Raya Dunayevskaya on revolt in Stalin’s arctic prison camp

The Marxists Internet Archive has made available two pieces by Raya Dunayevskaya on revolt inside the U.S.S.R. at the close of the Stalin period: “‘Russia, More Than Ever Full of Revolutionaries…’” (1954) and “The Revolt in the Slave Labor Camps in Vorkuta” (1955). The first appeared in Correspondence, the second in one of the first issues of News & Letters.

Dunayevskaya maintained an intense focus on revolt within Russian state-capitalism throughout her life—one of her last published pieces was “Russia’s Latest Play Is No Freedom Road,” (News & Letters, May 22, 1987) a critique of the cultural reform under Gorbachev though the medium of a discussion of playwright Mikhail Shatrov.* This perspective of internal revolt was one of the things that distinguished her in the period when she and her co-thinkers in the Johnson-Forest Tendency operated within the Trotskyist movement, which rarely passed on an opportunity to emphasize what it considered to be the “progressive” side of Stalinism.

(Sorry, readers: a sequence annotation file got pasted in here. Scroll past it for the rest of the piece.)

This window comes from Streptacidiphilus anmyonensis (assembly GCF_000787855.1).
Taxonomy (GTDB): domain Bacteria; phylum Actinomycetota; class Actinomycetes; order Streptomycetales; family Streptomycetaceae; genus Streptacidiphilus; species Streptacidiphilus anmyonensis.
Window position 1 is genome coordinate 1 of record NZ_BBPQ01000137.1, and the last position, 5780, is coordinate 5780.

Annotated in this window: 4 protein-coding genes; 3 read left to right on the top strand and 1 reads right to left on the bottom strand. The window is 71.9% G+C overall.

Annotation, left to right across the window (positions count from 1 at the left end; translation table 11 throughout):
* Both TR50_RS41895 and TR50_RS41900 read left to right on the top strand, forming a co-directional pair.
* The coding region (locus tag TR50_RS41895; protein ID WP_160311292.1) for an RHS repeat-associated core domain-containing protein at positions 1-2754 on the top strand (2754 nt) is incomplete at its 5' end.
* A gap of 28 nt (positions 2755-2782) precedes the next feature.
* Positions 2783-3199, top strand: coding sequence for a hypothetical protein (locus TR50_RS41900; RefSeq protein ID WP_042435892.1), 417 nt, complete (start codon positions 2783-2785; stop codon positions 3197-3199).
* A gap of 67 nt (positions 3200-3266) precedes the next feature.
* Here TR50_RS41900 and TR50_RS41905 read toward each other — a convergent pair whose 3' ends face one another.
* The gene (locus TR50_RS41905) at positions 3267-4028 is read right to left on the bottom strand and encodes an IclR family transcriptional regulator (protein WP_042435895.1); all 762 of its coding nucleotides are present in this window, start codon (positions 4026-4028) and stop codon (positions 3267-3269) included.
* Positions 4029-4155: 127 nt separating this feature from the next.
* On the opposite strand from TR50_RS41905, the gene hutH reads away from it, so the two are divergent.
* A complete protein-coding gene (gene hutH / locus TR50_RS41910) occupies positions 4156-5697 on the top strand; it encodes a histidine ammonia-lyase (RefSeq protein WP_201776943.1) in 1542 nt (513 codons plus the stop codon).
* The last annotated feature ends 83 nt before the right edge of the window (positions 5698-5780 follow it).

The Vorkuta camps in arctic Russia were major sources of coal for the U.S.S.R., with most of the production coming from prison labor. Gerland and Scholmer were German inmates of the camps, which were virtual internationals of those who had the misfortune to run afoul of Stalin’s system.

Dunayevskaya’s focus in these two piece was the actuality of revolt inside this system—which was considered by both left and right to be invincible. It should be remembered that the uprising occurred just four years after the publication of Orwell’s George 1984, with its image of a “boot stamping on a human face, forever.”


*News & Letters, May 22, 1987. The play by Shatrov—who died last year—was titled “The Peace Treaty of Brest-Litovsk.”

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